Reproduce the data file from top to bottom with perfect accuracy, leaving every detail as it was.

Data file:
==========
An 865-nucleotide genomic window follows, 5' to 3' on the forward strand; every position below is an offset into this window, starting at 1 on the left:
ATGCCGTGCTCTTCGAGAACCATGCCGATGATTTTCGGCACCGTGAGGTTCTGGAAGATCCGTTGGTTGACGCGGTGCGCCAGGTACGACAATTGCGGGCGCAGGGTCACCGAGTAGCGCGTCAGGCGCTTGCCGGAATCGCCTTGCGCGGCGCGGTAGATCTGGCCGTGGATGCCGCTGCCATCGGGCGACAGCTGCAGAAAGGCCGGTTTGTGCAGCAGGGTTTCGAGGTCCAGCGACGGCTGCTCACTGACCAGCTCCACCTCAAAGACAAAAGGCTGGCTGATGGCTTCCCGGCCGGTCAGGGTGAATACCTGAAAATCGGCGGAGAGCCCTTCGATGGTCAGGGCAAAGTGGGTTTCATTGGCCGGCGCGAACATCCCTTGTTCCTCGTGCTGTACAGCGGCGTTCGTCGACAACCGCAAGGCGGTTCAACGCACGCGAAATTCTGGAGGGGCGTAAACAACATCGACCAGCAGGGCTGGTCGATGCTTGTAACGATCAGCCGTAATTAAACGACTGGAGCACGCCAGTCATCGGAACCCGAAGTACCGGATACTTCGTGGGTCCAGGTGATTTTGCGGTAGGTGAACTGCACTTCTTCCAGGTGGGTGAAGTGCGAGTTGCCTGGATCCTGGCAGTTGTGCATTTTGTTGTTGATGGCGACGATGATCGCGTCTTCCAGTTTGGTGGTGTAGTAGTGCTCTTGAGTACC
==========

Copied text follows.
An 865-nucleotide genomic window follows, 5' to 3' on the forward strand; every position below is an offset into this window, starting at 1 on the left:
ATGCCGTGCTCTTCGAGAACCATGCCGATGATTTTCGGCACCGTGAGGTTCTGGAAGATCCGTTGGTTGACGCGGTGCGCCAGGTACGACAATTGCGGGCGCAGGGTCACCGAGTAGCGCGTCAGGCGCTTGCCGGAATCGCCTTGCGCGGCGCGGTAGATCTGGCCGTGGATGCCGCTGCCATCGGGCGACAGCTGCAGAAAGGCCGGTTTGTGCAGCAGGGTTTCGAGGTCCAGCGACGGCTGCTCACTGACCAGCTCCACCTCAAAGACAAAAGGCTGGCTGATGGCTTCCCGGCCGGTCAGGGTGAATACCTGAAAATCGGCGGAGAGCCCTTCGATGGTCAGGGCAAAGTGGGTTTCATTGGCCGGCGCGAACATCCCTTGTTCCTCGTGCTGTACAGCGGCGTTCGTCGACAACCGCAAGGCGGTTCAACGCACGCGAAATTCTGGAGGGGCGTAAACAACATCGACCAGCAGGGCTGGTCGATGCTTGTAACGATCAGCCGTAATTAAACGACTGGAGCACGCCAGTCATCGGAACCCGAAGTACCGGATACTTCGTGGGTCCAGGTGATTTTGCGGTAGGTGAACTGCACTTCTTCCAGGTGGGTGAAGTGCGAGTTGCCTGGATCCTGGCAGTTGTGCATTTTGTTGTTGATGGCGACGATGATCGCGTCTTCCAGTTTGGTGGTGTAGTAGTGCTCTTGAGTACC